Biden and Trump have among the lowest approval ratings of recent presidents, or at least as far back as records exist for this sort of thing. Biden’s approval ratings are around 40%, which is comparable to Trump at a similar stage of the latter’s presidency:
So, that’s two consecutive presidents who have persistently sub-40% approval ratings. It’s so bad you have to go as far back as Truman, in 1947, to find a sitting president who had a lower approval rating at a similar stage of his presidency. Or maybe Ford in 1976. George W. Bush’s approval ratings got as low as 30% by the time he left office due to a combination of the the Iraq War quagmire and the financial crisis. But two years into his first term, Bush still averaged high approval ratings. So what is going on here? It would seem as if no one has any confidence in anyone or anything.
I am reminded of a Tyler Cowen remark regarding healthcare during a podcast. He argued that a major reason why Americans spend so much on healthcare on a per capita basis is because they prioritize it…they want individualized, convenient treatments and slow wait times, which is expensive, not diet modification and exercise, which is slow and less convenient but cheaper. Americans will spend a lot of money to prolong their lives and in pursuit of quick fixes to chronic problems, whether it’s heart disease, obesity, or diabetes. So the marketplace for healthcare reflects this demand for convenience and speed.
I think the same preferences framing also applies to leadership…leadership is bad, whether it’s Pelosi’s alleged insider trading, a do-nothing and out-of-touch Congress, and a borderline senile president, because good leadership is not being selected for. People, collectively, do not value it that highly, so what we get is our current ‘sorry’ state of leadership, because that is what the market has selected for. In the ’40s, 50’s, and 60’s perhaps it was the opposite, which is why presidents of that era, during and after WW2, tend to rank much higher on lists/surveys of ‘historical rankings of presidents’.
Other factors include the rise of the private sector and business-celebrities such as Elon Musk, Jeff Bezos, and Joe Rogan. Entertainment is more important than leadership, perhaps. 70 years ago, entertainment choices were more limited, or the popular entertainers of the time were understood as only being entertainers, whereas someone like Rogan, and before him, Jon Stewart, fills the role of an entertainer and cultural/political critic. People don’t need politicians or religious leaders for guidance or as moral authorities when e-celebs and entrepreneurs fill that role. But given the piss-poor quality of leadership, it’s a sort of feedback loop: people turn to e-celebs and entrepreneurs because politicians and religious leaders are so morally and ethically compromised, but this in tuns leads to weaker leadership and worse leaders.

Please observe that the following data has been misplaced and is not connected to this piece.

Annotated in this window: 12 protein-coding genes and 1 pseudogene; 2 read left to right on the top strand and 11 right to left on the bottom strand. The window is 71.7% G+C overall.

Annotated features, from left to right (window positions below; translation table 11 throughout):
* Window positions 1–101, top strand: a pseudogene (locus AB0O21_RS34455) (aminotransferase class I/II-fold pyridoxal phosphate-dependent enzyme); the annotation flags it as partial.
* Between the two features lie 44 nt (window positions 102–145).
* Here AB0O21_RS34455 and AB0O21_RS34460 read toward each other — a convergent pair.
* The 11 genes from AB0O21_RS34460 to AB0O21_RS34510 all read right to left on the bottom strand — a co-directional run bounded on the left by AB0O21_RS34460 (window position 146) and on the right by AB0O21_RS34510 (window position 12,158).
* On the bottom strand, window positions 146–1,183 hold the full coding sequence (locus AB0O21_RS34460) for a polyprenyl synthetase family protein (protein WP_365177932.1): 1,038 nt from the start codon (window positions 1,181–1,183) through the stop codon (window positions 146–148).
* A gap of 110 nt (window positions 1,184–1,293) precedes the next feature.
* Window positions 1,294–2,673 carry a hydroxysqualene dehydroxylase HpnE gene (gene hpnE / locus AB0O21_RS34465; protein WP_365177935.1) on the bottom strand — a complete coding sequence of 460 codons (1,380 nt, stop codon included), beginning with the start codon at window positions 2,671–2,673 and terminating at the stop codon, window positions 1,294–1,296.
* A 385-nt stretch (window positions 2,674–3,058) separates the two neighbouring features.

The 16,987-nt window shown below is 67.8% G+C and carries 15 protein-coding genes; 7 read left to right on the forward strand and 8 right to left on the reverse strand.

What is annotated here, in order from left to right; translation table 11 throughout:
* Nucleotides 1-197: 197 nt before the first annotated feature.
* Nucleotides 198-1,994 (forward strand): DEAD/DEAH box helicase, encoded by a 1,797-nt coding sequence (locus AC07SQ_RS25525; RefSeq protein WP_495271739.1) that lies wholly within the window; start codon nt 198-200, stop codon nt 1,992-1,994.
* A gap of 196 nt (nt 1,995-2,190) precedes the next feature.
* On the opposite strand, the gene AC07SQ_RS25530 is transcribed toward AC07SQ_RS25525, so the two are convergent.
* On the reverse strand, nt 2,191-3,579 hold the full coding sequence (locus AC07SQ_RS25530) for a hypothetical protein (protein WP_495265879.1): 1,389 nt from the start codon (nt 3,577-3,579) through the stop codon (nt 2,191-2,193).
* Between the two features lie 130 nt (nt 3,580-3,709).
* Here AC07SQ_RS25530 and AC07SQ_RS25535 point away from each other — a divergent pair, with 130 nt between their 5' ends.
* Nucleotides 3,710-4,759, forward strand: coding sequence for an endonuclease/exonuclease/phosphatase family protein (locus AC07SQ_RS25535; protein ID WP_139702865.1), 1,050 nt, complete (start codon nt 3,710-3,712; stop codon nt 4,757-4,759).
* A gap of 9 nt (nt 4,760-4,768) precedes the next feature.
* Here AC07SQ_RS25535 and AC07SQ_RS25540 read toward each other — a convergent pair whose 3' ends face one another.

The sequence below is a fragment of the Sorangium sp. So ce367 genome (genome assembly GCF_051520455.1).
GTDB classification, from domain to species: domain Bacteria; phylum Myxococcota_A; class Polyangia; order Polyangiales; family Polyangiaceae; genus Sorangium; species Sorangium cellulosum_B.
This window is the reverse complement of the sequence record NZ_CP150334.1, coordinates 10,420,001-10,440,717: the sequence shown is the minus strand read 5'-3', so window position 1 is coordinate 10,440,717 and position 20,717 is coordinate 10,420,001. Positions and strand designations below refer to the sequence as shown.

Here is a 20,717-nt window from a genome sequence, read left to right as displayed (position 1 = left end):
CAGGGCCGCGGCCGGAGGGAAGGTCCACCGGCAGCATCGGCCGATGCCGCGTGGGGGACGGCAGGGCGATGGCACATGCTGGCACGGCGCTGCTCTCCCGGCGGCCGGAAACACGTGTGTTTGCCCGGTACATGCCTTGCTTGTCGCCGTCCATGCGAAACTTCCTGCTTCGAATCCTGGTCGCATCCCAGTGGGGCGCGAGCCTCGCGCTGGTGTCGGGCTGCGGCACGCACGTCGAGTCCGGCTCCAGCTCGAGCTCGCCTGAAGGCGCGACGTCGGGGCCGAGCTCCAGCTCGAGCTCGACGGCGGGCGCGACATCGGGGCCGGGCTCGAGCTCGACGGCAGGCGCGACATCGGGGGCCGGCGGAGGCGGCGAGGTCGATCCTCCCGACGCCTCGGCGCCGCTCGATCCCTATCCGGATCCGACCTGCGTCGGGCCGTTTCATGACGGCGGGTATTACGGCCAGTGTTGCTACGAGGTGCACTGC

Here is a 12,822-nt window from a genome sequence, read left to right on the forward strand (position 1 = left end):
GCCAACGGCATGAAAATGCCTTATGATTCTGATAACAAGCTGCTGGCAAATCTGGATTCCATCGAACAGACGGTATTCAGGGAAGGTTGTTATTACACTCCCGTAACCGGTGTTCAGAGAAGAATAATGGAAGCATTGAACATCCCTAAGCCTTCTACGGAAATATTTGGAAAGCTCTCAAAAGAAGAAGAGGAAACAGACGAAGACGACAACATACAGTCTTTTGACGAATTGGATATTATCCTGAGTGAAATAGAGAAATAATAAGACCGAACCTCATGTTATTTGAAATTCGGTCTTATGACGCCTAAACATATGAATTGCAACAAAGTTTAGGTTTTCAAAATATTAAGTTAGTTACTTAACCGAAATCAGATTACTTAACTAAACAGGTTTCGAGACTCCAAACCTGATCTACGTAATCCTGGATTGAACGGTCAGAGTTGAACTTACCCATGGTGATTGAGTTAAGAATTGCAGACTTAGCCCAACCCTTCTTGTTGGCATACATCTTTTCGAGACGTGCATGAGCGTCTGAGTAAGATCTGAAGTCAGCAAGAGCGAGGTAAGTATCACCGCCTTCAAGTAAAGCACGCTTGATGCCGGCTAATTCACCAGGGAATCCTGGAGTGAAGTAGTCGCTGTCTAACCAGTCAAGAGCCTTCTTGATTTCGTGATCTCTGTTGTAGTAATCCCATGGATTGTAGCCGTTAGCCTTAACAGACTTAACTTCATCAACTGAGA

The weakening of the executive branch is another possible factor (the so-called ‘vacuum of leadership’). In response to 911, Bush created the Department of Homeland Security, in 2002, and signed the Patriot Act, in 2001. By comparison, there was no national legislation in response to Covid except for various stimulus programs; the actual legislating was left up to the states to decide how few or how many restrictions to enact. Indeed, the shrinking of the power and influence of the executive branch mirrors the growing influence and branding of governors and congresspeople, such as Marjorie Taylor Greene, Lauren Boebert, Greg Abbott, and Ron Desantis, all of whom saw a massive surge in popularity and media coverage since 2020, in large part due to opposition to Covid restrictions, the perception of the 2020 United States presidential election having been stolen, and Biden’s falling approval ratings. Even the judicial branch is overshadowing Biden, such as the overturn of Roe v. Wade–a major loss for the left.
Another possible factor is that voters increasingly care about the economy. The post-90s era of the ‘home as an ATM’ and the 401k, had made the economy a top issue. It’s only relatively recently that homes were considered investments instead of just dwellings. But solving economic issues does not really require good leadership, but rather either printing money for stimulus (for the left) or tax cuts (for the right) but otherwise not doing much. It’s not like trying to fundamentally build a new society or major reforms (like what Lincoln, FDR, Washington, Jefferson, and LBJ did), nor a call for civic action, like during wartime. The absence of major conflict or unrest, means that economics issues will tend to dominate, not militaristic ones (the so-called ‘long peace’ as described by Steven Pinker is still intact, despite Ukraine vs. Russia, and the Cold War is long over). The economy is something that is autonomous that generally works best when left to its own accord, with minimal intervention.